Umatilla and Morrow county residents will get their first look at possible property tax exemptions for wind farms at public meetings Friday. The property tax exemptions are called strategic investment programs, or SIP, and provide an incentive for large capital investments – in this case the Echo wind farm.
The Umatilla County meeting will be at 11 a.m. in the Stafford Hansell Government Center in Hermiston, while the Morrow County session will begin at 2 p.m. in at the Morrow County Courthouse Annex and CSEPP Building, at 205 N.E. Third St., in Irrigon.
The proposed SIP provides the advantage of a flat tax rate for the companies involved with the wind farm and a stable 15-year funding base for the two counties. Normally, wind farm taxes follow a steep depreciation curve, eventually dropping to 20 percent of its original value after 10 years.
Those involved admit the SIP is a complicated agreement between the counties and the investor, Oregon Windfarms.
“It’s another way to look at tax deferment, but in a more equitable way for the counties and developers,” said Paul Woodin, executive director of the Community Renewable Energy Association, which has been helping Umatilla County with its SIP.
For a project to qualify for a SIP, a project must put the first $20 million straight onto the tax rolls and pay a community service fee equal to 25 percent of the tax savings but not more than $500,000.
The community service fee provides funds for some of the local taxing districts.
“On a bigger project it caps out at a half million dollars, on a smaller project it tends to follow a percentage,” Woodin said. “That is on each year’s assessed value so if the value goes down the savings goes down.”
There’s one more piece of the SIP: The negotiated settlement. That’s where the county is able to gain some wiggle room for special projects, Woodin explained. For example, in Sherman county an SIP paid for a new library, he said
The SIP can be attractive for a wind company because costs are high in the early years. Some major expenses include construction of the turbines and transmission lines, as well as hooking into the electricity grid.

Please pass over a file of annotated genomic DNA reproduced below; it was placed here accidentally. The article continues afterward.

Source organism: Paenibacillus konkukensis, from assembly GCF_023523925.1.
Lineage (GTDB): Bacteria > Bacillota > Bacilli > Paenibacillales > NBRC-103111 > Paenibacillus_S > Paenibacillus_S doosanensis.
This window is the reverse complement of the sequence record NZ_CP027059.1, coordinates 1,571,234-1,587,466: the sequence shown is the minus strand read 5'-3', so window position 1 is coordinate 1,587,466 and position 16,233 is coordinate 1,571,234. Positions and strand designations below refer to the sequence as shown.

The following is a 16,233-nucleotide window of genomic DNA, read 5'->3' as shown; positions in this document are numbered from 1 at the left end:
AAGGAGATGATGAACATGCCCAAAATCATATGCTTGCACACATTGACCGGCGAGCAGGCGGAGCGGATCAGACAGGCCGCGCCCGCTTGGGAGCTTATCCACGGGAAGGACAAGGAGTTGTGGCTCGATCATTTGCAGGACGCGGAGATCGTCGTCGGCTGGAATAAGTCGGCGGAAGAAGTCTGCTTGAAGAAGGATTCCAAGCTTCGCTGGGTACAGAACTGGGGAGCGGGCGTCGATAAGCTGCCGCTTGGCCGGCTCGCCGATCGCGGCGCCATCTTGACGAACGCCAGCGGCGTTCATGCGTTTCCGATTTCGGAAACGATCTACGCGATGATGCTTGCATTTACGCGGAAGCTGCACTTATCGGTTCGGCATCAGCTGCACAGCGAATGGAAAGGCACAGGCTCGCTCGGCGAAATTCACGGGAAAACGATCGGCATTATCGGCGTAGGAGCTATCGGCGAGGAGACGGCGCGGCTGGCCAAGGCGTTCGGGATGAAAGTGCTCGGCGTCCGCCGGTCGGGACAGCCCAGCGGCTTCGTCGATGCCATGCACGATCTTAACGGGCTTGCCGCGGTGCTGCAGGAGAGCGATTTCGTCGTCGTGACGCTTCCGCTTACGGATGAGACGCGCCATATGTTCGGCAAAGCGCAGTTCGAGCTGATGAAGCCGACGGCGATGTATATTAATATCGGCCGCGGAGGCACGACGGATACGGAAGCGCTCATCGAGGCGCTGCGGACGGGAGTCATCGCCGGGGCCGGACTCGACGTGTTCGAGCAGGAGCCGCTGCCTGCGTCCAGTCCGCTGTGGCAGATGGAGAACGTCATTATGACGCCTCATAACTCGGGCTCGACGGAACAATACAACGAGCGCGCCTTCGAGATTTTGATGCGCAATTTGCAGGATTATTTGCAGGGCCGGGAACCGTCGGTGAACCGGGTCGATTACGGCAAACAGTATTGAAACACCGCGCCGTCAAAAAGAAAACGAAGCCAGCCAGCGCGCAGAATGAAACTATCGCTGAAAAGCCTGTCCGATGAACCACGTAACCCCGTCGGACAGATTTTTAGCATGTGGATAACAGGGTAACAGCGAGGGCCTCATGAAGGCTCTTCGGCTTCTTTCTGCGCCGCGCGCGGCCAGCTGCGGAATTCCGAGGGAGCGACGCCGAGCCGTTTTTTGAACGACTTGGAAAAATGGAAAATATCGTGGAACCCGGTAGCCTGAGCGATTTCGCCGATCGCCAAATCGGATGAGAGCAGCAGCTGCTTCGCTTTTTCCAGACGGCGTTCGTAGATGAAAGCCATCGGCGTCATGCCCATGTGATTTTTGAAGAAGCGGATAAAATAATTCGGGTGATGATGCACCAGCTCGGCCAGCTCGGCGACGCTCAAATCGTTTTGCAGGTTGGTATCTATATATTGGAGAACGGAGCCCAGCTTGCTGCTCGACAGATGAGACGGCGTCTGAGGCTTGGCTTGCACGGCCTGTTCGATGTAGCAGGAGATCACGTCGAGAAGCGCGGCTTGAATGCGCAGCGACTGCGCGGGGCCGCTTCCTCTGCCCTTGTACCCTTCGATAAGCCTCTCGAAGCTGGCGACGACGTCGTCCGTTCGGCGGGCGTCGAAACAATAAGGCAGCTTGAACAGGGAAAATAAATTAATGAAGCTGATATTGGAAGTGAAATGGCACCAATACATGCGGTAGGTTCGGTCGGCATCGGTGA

Using a SIP instead of a front-end-heavy tax depreciation scale can even out some of those tax costs, Woodin said.
“For the developers it’s attractive because … the most delicate time for a project is the early years,” Woodin said.
The Echo wind farm SIP is a bit unusual because the project straddles two counties – Umatilla and Morrow. It places 20 windmills in Morrow County and 19 in Umatilla County with a total generating capacity of 64 megawatts – enough to supply power to 16,000 homes.
Like the wind farm, the SIP must also straddle two counties. The $25 million will be split between the two counties, along with the community service fee.
In Umatilla County, those affected by the community service fee include the general county taxing district, a Umatilla city bond, the Port of Umatilla, Echo Fire District No. 3, the Echo school bond, the Echo local option taxing district, the Echo Cemetery District, the West Umatilla Vector Control, the Umatilla special library district, Blue Mountain Community College and the education service district.
Also, said Umatilla County Board of Commissioners’ executive assistant Connie Caplinger, the county will receive $400,000 over a five-year period in “local improvement payments.” Morrow County will likewise receive $400,000 over the same period, Caplinger said.
She said Friday’s public meeting is to establish the contract between the county, Oregon Windfarms and John Deere Renewable Energy (a financer of the project).
Another meeting with the entities included in the community service fee will take place at a later date.